AKP, MHP may settle for limited change to election law

The ruling AKP and MHP might settle for limited change in the election law as they have not been able to agree on a number of issues that have been initially brought forward. The AKP and MHP executives summarize the current state of negotiations as “The great expectations have been revised.”

Election officials open a ballot box in this file photo.

Nergis Demirkaya / DUVAR

The ruling Justice and Development Party (AKP) and its ally Nationalist Movement Party (MHP) have not agreed on several issues with regards to their discussion on the election law, which is why the legislation might go through a limited change.

Although the two parties have agreed on lowering the election threshold from 10 percent to seven percent, they have not made a progress with regards to issues such as whether they seek a change in the existing D'Hondt method, which involves proportional representation, or a change in how the heads of the provincial election committees are assigned.

After the opening of parliament, executives of the two parties will come together once again to draft the final version of the election law.

Currently, they summarize the state of negotiations as “The great expectations have been revised.” “There were problems, they were overcome, but we have left the table with incomplete issues,” the AKP and MHP sources have said.

The AKP initially brought forward a proposal to replace the exiting D'Hondt method with a single-member system which divides provinces with more than 18 lawmakers into separate districts. However as such a system would be more advantageous for parties that have a high level of support in the relevant province, the MHP resisted the proposal.

There are also negotiations with respect to the selection of heads of the provincial election committee, who are the chosen among the most senior judges in a province in the current system.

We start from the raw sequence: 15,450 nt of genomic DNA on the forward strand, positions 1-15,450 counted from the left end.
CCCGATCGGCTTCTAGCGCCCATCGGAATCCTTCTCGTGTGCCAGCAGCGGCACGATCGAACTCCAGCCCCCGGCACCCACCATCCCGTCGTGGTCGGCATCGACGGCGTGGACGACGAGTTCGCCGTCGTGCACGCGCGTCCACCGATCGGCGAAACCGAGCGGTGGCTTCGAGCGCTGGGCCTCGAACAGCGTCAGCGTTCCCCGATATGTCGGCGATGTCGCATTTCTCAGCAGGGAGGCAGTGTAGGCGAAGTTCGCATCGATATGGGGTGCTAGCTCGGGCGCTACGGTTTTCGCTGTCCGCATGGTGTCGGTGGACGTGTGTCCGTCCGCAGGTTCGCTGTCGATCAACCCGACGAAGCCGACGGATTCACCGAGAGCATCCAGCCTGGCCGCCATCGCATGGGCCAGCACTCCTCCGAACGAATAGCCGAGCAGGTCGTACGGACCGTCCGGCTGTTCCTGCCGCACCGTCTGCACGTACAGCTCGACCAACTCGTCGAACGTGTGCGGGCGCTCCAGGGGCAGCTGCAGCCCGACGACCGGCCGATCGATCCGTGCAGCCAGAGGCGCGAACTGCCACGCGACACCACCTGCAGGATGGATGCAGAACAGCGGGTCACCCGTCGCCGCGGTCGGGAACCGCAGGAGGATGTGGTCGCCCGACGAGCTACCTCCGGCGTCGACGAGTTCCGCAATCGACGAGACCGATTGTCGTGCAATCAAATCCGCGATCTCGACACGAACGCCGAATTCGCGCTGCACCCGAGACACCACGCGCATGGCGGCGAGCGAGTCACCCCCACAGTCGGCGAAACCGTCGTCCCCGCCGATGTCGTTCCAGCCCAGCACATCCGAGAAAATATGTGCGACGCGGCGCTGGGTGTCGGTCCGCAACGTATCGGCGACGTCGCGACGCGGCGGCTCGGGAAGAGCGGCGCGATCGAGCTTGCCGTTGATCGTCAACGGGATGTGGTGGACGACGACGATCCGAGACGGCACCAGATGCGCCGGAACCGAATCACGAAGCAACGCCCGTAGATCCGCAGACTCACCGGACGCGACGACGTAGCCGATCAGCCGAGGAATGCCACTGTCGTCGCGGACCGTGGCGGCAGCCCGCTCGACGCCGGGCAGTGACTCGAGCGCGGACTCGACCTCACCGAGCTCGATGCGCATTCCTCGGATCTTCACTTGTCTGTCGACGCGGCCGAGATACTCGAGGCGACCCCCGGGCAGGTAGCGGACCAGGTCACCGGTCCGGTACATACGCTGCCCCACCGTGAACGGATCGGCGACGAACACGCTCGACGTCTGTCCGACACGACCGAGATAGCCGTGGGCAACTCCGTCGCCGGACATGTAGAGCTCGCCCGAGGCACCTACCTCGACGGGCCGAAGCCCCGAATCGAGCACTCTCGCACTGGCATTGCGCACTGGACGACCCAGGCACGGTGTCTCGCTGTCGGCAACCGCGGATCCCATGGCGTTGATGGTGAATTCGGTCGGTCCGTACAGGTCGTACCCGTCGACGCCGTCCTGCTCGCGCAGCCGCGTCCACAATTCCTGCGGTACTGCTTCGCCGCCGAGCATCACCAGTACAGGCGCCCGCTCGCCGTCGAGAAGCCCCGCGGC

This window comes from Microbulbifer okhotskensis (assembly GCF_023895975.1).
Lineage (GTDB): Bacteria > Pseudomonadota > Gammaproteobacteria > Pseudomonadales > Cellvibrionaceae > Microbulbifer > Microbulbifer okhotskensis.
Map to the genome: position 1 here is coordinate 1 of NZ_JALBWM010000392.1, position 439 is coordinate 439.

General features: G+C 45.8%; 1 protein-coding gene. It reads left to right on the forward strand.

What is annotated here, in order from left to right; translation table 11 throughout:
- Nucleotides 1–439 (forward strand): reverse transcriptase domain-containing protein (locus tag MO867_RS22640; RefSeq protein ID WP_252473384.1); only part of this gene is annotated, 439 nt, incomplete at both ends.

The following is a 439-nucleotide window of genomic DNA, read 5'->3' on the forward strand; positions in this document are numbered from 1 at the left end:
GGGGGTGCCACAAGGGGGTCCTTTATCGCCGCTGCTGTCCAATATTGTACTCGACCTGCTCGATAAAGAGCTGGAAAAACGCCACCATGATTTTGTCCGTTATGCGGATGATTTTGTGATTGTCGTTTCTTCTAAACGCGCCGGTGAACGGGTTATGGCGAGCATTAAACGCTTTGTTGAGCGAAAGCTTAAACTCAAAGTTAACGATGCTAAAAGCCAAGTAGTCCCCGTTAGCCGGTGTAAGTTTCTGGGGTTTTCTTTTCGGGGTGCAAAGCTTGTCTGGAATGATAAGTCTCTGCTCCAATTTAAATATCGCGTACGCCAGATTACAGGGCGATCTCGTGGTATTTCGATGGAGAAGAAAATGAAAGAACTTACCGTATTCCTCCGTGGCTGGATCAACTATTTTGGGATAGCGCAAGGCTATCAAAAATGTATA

The AKP has proposed that the Council of Judges and Prosecutors (HSK) assign the head of the provincial election committee from among the most three senior judges, to which the MHP looks positively. The opposition on the other hand resists such an amendment, saying it might create the perception that the elections are being interfered with.

The new law will also touch on the issue of lawmakers who have resigned from their parties to transfer to a new party. In the current law, a newly established party needs to have at least 20 deputies to join the elections. The AKP and MHP are aiming to block this mechanism in the new law by preventing the transfer of a deputy to a new party for a certain period of time.

The MHP sources have said the biggest change in the work with regards to the election law will be reducing the election threshold to seven percent. They have refuted the opposition's claims of the move being an attempt to “redesign the politics,” saying it was merely undertaken for the purposes of maintaining the “justice in representation.”

The works on changing the election law began after numerous polls showed that the alliance of the AKP and MHP is rapidly losing votes. Decreasing the threshold serves the interests of the MHP, since the party's votes are below the current threshold.

AKP sources previously told Duvar that the lowering of the threshold also aims to prevent additional support given to minor parties, referring to the votes cast for the Peoples' Democratic Party (HDP) in the past in order for it to pass the threshold. 

According to the AKP, the HDP receives votes from other parties' bases in order for it to enter parliament in the face of the 10 percent threshold for fair representation and a weaker AKP. The government claims that the HDP's votes would be lower if it doesn't receive support from other parties' voters.